Contractor sought for downtown Issaquah parks project

August 28, 2012

The city is on the hunt for a contractor to start construction at the downtown parks along Issaquah Creek — a 15.5-acre expanse often referred to as the crown jewel in the municipal parks system.

The information for potential bidders outlines the site preparation and grading, picnic shelter construction, and sewer and water utility work planned for Phase 1. The contractor must also place a pre-manufactured restroom facility at the site, and add lighting, walkways, stone seating and walls, and plantings to the parks.

Officials allocated about $1 million for the initial phase. The amount is not enough to complete the ambitious plan for the site, but is enough to start the process.

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Construction to start on downtown Issaquah parks

April 17, 2012

Timeline remains uncertain due to lack of funding

The downtown parks along Issaquah Creek — 15.5 acres referred to as the crown jewel in the municipal parks system — can soon start a long transformation into undulating paths, picnic areas and more.

In a March 19 decision, City Council members approved the overarching design outline, or master site plan, for the interconnected Tollë Anderson, Cybil-Madeline and Issaquah Creek parks. The action laid the groundwork for construction to start on the site by late summer, though the effort to complete the parks could stretch for years.

City parks planners still need to acquire municipal permits for the initial construction phase. Meanwhile, architects at The Berger Partnership, a Seattle firm, continue to fine-tune the design for the parks.

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Architect offers bold plan for creekside parks

November 30, 2010

The proposed design for a downtown parks site includes a horseshoe-shaped bridge across Issaquah Creek and meandering trails. The Berger Partnership

Initial proposal emphasizes ecology and history at downtown site

Ideas abound for the downtown parks along Issaquah Creek: boulders for climbing, meandering paths, community gardens, historic farmhouses repurposed as meeting spaces and — the centerpiece — a horseshoe-shaped pedestrian bridge across the creek at the main stem and the East Fork.

The ambitious plan aims to transform the oft-overlooked, 15.5-acre site near Darigold into a destination. Seattle landscape architect Guy Michaelsen said the intent is to create a park site “unique to Issaquah and a reflection of Issaquah.”

The site — often referred to as the “crown jewel” in the municipal parks system — encompasses Tollë Anderson, Cybil-Madeline and Issaquah Creek parks. The effort is the largest parks project since the city built Squak Valley Park South in 2008 and the most ambitious plan since the city laid the groundwork for Tibbetts Valley Park more than 20 years ago.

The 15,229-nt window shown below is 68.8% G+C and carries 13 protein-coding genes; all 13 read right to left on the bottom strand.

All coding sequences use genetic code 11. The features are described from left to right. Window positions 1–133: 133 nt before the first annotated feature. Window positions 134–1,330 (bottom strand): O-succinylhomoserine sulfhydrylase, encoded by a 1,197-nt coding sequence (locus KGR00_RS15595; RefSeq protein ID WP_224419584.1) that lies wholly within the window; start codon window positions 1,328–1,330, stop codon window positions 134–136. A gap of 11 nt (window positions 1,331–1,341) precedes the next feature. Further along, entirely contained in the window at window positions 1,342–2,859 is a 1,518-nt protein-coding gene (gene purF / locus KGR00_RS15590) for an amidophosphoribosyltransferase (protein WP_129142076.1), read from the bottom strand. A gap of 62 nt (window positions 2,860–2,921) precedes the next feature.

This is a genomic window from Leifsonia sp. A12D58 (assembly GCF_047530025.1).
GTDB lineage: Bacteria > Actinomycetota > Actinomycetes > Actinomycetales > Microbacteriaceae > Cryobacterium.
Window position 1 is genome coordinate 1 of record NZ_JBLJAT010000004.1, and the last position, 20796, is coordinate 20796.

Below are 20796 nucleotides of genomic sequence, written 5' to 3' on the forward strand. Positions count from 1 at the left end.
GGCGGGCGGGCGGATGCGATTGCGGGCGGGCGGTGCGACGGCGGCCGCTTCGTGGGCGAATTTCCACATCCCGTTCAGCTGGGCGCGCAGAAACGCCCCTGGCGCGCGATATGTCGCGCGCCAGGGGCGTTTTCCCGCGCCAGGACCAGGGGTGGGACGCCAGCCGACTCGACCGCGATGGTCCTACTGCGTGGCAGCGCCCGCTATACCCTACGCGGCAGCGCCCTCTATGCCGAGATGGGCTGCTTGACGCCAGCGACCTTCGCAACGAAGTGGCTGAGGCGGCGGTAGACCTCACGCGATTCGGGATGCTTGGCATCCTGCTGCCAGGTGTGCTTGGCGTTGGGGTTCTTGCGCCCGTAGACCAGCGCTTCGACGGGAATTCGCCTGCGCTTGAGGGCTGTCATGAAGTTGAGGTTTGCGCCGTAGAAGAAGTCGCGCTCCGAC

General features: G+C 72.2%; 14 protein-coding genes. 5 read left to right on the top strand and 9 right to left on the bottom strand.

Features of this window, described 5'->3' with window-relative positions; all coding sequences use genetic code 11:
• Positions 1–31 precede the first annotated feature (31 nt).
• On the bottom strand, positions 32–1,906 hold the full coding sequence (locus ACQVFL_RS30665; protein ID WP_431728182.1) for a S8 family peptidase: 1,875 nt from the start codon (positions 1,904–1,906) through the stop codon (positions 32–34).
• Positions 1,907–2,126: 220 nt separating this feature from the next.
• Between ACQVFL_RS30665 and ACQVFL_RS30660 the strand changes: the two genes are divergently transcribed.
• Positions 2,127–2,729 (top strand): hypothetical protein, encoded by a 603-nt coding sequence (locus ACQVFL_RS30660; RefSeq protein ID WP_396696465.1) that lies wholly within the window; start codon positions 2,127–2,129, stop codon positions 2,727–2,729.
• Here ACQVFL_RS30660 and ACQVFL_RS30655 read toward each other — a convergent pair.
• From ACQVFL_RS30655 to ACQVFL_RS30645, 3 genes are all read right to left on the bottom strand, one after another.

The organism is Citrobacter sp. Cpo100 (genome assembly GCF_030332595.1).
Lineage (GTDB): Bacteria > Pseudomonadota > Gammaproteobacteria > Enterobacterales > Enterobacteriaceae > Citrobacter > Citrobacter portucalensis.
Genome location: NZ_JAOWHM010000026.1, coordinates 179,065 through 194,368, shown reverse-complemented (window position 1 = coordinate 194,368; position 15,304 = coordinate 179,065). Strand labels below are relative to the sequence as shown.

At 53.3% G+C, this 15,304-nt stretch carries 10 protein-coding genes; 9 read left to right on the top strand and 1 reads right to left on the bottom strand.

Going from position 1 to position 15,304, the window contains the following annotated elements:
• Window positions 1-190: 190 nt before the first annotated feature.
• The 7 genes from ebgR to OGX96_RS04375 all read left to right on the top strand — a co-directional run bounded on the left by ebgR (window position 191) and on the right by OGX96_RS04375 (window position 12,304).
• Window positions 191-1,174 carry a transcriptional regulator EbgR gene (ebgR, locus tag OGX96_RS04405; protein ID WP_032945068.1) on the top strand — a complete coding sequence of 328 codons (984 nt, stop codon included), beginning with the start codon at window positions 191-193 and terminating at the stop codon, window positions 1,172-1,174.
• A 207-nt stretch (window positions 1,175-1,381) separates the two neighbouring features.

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Parks & Recreation Department hosts final parks open house

November 16, 2010

The city offers residents a last chance to help shape the future of downtown Issaquah parks Nov. 18.

The meeting to plan the future of Tollë Anderson, Cybil-Madeline and Issaquah Creek parks is scheduled for 7 p.m. Nov. 18 at Pickering Barn, 1730 10th Ave. N.W. Read more

City requests residents’ parks input at Pickering Barn

November 9, 2010

Issaquah has more than 15 downtown acres ready to be transformed into the “crown jewel” of the municipal parks system — and city leaders need residents to help shape the space.

Bring ideas for the latest additions to the city parks system — Tollë Anderson, Cybil-Madeline and Issaquah Creek parks — to Pickering Barn next week.

The city Parks & Recreation Department has scheduled a public meeting for 7 p.m. Nov. 18 at the barn, 1730 10th Ave. N.W. Residents can also complete a questionnaire about the parks at the city website.

The city plans to spend up to $1.6 million to complete the plan and build the initial phase of the 15.5-acre parks complex. Issaquah voters approved money to develop the parks in a 2006 bond.

Conservation rules and requirements attached to land donations limit how the creekside parks can be developed. Issaquah leaders often refer to site as a “crown jewel.”

In late May, parks officials picked Seattle landscape architecture firm The Berger Partnership to craft the overarching design, or master site plan, for the parks complex.

City hosts Issaquah Creek parks open house

October 19, 2010

Help decide the future of downtown Issaquah parks at a Tibbetts Creek Manor open house Oct. 21.